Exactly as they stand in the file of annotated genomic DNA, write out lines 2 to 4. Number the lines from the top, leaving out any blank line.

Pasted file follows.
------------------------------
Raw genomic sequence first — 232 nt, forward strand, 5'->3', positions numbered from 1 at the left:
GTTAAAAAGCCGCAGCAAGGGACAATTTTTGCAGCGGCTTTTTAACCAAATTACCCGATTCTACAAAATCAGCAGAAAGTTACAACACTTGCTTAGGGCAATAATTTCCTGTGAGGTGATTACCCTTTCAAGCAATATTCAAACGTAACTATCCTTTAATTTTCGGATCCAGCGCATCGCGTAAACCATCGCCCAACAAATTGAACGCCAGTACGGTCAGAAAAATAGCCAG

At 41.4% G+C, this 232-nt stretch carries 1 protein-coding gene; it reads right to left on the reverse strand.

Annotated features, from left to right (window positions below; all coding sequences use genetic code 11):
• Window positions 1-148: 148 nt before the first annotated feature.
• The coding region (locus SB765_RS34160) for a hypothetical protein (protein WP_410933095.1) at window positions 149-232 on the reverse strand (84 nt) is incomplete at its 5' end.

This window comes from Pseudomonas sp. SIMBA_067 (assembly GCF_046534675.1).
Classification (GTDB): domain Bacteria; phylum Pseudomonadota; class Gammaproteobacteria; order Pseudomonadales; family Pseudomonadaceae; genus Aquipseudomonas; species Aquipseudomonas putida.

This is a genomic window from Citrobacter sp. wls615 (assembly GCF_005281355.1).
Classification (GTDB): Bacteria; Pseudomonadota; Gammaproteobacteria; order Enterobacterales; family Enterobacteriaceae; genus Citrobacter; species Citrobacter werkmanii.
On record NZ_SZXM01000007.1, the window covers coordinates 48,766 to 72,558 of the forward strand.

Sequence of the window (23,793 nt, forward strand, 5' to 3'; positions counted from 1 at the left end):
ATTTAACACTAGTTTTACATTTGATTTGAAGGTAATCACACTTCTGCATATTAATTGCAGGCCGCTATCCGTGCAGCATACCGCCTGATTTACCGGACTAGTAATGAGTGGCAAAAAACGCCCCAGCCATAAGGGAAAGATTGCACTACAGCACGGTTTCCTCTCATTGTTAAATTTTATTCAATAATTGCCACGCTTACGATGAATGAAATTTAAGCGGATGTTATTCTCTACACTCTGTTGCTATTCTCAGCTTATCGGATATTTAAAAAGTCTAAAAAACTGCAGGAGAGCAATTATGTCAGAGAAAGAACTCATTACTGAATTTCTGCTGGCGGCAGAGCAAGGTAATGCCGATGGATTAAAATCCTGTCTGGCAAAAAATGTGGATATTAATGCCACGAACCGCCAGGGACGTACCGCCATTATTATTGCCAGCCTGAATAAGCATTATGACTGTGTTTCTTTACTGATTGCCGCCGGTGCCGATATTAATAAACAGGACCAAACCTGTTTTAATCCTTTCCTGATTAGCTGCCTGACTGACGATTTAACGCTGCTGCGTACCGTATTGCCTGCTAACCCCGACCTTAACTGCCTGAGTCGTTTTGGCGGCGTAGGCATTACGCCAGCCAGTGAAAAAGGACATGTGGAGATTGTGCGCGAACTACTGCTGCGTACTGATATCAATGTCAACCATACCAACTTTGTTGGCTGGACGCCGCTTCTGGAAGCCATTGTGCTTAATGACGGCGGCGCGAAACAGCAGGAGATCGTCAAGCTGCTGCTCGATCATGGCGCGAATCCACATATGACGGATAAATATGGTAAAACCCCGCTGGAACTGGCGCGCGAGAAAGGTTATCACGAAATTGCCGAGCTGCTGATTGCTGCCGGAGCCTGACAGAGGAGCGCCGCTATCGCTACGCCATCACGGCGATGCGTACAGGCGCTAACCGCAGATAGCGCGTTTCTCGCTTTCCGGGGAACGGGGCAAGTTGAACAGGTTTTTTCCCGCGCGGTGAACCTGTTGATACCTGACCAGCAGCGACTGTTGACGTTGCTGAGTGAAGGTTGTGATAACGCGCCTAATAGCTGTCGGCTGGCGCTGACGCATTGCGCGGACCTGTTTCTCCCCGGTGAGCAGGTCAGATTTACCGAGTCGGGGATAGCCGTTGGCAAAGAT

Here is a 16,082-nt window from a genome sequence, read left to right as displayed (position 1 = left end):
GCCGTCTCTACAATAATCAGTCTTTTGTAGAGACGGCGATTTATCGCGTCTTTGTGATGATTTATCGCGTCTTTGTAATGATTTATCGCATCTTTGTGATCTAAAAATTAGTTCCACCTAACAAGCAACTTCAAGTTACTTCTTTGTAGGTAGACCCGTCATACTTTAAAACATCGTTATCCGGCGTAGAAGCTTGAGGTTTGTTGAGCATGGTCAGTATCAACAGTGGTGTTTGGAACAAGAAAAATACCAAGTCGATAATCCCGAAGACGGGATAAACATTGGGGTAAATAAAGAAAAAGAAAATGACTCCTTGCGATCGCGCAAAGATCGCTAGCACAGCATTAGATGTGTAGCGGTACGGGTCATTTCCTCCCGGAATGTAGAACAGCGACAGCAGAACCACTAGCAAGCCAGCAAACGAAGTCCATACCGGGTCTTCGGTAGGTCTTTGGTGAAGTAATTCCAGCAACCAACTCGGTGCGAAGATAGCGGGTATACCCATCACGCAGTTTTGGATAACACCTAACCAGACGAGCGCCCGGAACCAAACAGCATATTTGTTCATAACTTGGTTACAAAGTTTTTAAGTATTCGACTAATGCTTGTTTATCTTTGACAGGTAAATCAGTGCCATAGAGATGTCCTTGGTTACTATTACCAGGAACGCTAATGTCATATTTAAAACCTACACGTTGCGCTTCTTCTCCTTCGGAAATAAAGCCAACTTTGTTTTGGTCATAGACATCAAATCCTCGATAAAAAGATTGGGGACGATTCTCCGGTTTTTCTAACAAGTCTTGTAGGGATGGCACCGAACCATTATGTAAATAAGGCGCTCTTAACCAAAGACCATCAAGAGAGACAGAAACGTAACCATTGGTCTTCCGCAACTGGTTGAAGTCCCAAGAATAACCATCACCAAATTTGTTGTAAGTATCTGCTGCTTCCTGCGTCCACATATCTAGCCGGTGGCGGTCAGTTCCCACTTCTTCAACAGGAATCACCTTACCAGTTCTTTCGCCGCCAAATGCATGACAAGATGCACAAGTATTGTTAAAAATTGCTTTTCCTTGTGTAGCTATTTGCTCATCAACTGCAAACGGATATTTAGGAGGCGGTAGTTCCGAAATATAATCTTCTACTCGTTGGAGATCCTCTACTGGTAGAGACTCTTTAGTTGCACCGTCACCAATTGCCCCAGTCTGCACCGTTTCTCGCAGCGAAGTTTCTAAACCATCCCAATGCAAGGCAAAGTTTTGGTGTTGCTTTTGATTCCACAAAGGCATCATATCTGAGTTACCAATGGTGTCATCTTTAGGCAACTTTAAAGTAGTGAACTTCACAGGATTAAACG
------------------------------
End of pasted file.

GTTAAAAAGCCGCAGCAAGGGACAATTTTTGCAGCGGCTTTTTAACCAAATTACCCGATTCTACAAAATCAGCAGAAAGTTACAACACTTGCTTAGGGCAATAATTTCCTGTGAGGTGATTACCCTTTCAAGCAATATTCAAACGTAACTATCCTTTAATTTTCGGATCCAGCGCATCGCGTAAACCATCGCCCAACAAATTGAACGCCAGTACGGTCAGAAAAATAGCCAG

At 41.4% G+C, this 232-nt stretch carries 1 protein-coding gene; it reads right to left on the reverse strand.

Annotated features, from left to right (window positions below; all coding sequences use genetic code 11):